I know I’ve been absent lately. I have missed writing and posting my thoughts about the happenings in Chronic Town. I have scribbled down skeletons for a dozen different essays, but the bodies have remained stubbornly in my head. I haven’t had the concentration or the will to move from a scrawled idea to a coherent piece of writing.
I feel ill—both physically and psychically. I knew chemotherapy would be hard, but I underestimated how much the treatments would sap of the very little energy I had to begin with. Ever since I got sarcoidosis—and especially since the disease moved into my brain and wreaked havoc on my internal wiring—I’ve been extraordinarily tired. I’m sure every other citizen of Chronic Town can relate to the persistent, tugging, bone-aching fatigue I’m talking about. But before I started chemo, I could usually exhort myself with my inner drill sergeant to get up and at ‘em. “Get your laaaazy ass out of bed, Private Rebecca, and get to work/make dinner/play with your son, etc.” Now, though, my commanding officer has gone on vacation, or maybe she got sent to do a fifth tour in Iraq. No matter how loudly I yell and curse at myself, I can’t seem to muster enough energy to doanything.
I mean it when I say anything. Returning phone calls (from bed) feels like a huge amount of work; same with showering. I have an agent interested in seeing a couple of as-yet unwritten chapters, and I can’t summon up enough energy to even care that I’m probably blowing an opportunity I won’t likely get again. I should e-mail him and explain that I’ve started a rigorous protocol involving many different drugs. But even checking my e-mail feels like a chore. The thought of writing anyone back makes me tired. Simply spending time with my son exhausts me. I have rehab exercises to do for my messed up ankle, but I can’t summon up concern for its future stability.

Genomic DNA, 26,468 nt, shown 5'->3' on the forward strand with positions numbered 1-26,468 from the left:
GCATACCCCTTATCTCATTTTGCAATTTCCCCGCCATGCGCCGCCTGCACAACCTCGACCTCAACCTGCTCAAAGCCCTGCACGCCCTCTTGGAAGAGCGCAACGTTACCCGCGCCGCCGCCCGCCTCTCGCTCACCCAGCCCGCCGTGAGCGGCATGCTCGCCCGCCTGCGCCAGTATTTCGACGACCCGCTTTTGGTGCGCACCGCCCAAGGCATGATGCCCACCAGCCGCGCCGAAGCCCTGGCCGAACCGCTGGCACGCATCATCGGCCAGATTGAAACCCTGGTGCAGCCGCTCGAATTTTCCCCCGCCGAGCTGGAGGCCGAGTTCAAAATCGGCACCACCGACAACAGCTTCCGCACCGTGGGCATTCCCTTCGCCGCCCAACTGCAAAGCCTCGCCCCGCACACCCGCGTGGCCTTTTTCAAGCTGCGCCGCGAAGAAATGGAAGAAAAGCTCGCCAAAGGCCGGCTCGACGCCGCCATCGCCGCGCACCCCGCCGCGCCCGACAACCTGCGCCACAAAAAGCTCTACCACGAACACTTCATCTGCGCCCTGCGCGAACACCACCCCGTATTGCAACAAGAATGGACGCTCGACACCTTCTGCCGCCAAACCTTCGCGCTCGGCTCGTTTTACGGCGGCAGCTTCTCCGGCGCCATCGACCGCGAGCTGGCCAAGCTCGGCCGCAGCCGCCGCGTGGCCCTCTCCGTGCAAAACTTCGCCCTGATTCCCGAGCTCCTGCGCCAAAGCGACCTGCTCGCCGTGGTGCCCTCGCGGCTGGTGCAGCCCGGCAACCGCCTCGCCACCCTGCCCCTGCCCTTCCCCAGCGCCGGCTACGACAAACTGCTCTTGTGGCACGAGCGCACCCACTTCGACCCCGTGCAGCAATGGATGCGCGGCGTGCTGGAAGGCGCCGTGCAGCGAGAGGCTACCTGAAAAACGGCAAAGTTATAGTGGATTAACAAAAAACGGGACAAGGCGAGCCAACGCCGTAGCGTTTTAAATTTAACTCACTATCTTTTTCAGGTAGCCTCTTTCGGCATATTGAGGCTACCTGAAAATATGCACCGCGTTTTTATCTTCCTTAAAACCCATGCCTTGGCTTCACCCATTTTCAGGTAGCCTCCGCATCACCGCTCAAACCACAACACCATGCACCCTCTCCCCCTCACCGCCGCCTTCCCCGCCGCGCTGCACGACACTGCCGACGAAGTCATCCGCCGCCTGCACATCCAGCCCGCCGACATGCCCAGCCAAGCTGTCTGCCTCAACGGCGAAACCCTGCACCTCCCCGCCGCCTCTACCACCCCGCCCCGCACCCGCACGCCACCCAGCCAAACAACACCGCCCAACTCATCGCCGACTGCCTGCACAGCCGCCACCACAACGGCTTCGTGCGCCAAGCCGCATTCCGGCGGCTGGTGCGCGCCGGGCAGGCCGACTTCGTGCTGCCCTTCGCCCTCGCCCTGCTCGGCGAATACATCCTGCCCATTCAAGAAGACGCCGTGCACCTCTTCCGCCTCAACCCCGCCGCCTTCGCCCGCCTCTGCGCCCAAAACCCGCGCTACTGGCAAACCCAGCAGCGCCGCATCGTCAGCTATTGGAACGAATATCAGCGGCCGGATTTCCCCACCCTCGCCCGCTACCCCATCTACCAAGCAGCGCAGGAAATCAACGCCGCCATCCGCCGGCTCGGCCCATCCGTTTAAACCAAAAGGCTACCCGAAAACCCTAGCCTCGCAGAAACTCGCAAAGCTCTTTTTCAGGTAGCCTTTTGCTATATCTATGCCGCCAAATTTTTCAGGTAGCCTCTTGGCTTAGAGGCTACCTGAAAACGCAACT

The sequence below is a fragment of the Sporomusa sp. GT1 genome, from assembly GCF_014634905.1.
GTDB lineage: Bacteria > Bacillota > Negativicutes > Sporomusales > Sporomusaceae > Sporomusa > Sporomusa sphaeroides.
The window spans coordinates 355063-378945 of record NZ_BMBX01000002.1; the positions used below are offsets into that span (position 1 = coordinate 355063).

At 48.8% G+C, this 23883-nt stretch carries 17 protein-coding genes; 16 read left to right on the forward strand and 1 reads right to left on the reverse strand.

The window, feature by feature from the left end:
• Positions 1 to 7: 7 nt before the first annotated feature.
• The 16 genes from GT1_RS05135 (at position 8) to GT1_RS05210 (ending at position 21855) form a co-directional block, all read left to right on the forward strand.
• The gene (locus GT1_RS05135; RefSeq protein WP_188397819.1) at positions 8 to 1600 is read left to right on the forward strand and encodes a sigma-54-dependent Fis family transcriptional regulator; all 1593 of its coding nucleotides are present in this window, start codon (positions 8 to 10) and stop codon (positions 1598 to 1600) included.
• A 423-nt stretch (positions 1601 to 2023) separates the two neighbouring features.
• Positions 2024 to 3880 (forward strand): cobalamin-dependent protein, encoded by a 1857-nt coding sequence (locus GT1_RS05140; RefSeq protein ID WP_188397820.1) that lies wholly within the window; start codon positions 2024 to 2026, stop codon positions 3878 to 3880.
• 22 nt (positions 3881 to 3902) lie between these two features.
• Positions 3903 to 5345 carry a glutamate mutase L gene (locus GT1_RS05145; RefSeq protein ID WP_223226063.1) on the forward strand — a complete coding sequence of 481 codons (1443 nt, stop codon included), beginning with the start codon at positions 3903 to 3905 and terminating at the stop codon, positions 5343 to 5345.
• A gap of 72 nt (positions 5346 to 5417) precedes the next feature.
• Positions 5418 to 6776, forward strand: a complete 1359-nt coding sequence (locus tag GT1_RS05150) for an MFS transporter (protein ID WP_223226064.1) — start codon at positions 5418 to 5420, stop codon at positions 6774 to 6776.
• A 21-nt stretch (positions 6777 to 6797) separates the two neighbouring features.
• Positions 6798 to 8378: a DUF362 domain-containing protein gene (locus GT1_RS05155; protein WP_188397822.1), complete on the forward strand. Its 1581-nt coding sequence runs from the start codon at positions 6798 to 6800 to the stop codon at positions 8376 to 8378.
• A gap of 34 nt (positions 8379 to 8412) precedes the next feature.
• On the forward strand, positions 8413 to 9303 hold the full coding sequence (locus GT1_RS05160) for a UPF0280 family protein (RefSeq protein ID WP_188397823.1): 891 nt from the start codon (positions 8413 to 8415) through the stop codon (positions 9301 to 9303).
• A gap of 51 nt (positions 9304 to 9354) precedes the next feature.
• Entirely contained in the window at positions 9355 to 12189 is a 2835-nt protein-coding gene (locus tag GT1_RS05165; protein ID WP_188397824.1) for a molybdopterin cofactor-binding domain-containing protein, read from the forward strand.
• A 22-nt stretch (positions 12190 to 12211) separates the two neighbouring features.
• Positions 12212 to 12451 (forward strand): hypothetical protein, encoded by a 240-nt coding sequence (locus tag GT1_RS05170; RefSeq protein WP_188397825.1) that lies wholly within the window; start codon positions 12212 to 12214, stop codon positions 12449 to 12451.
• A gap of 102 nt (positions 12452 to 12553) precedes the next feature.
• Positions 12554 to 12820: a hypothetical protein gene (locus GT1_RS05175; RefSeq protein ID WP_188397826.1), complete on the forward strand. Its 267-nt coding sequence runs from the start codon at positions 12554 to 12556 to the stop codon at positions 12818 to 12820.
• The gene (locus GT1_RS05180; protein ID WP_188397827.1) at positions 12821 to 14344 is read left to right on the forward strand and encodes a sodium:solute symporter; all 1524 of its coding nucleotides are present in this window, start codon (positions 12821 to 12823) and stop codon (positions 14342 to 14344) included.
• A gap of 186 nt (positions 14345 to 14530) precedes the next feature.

I have launched a war against my disease. The only hitch is that the disease is in my body, so all the ammunition hits me—all of me. I have so many immunosuppressants coursing through me, I think you could draw some of my blood and set it on fire. I feel that combustible—and that toxic. There’s the Cytoxan (chemo), the Remicade, the prednisone, and the Thalidomide, as well as all the other crap I need to take so that I can keep taking the main agents: a daily antibiotic to prevent pneumonia; medication to help with nausea after chemo; an anti-viral pill; a drug that’s supposed to help with the vertigo and headaches brought on by the sarcoidosis in my brain; and so on.
I know that some of my readers think I’m crazy, that I should abandon the pills and infusions that the White Coats have recommended and try the Marshall Protocol (an alternate theory of both the cause and the treatment of sarcoidosis) or some other less brutal regimen. Maybe these people are right. All I know is that I have one son who is growing up faster than I can imagine, and I want to be present in his life—not stuck in bed because I’m dizzy and the room seems like it is spinning and my head feels like it’s going to explode. I left my meeting with Dr. Wizard in Cincinnati with a particle of hope that I could fight this disease and kick its nasty, granulomatous ass out of my body. It was the first time in a long time that I had felt hope, so I cling ferociously to that particle.
I have five more months of chemo before we can even assess its efficacy. I’ve only been on the Thalidomide for a month. In other words, this war will continue. To survive it, I need to lower my expectations of myself. Otherwise, I’ll make myself nuts. I’m trying to think small when it comes to daily goals. Showering, returning a couple of calls, doing my rehab, showing up to my various medical appointments, helping Jay with the dishes, putting Andrew to bed—those are accomplishments now, given how I feel, not something to sneer at and deride myself for.
The other night, I started bawling in bed. “I can’t do this for five more months,” I sobbed to Jay. “It’s too hard to make myself so sick so that maybe I’ll get well.” My husband gave me some of the wisest advice I’ve ever heard. “You don’t have to do this for five months. You just have to do this today.” Amen to that. Bring on the tanks.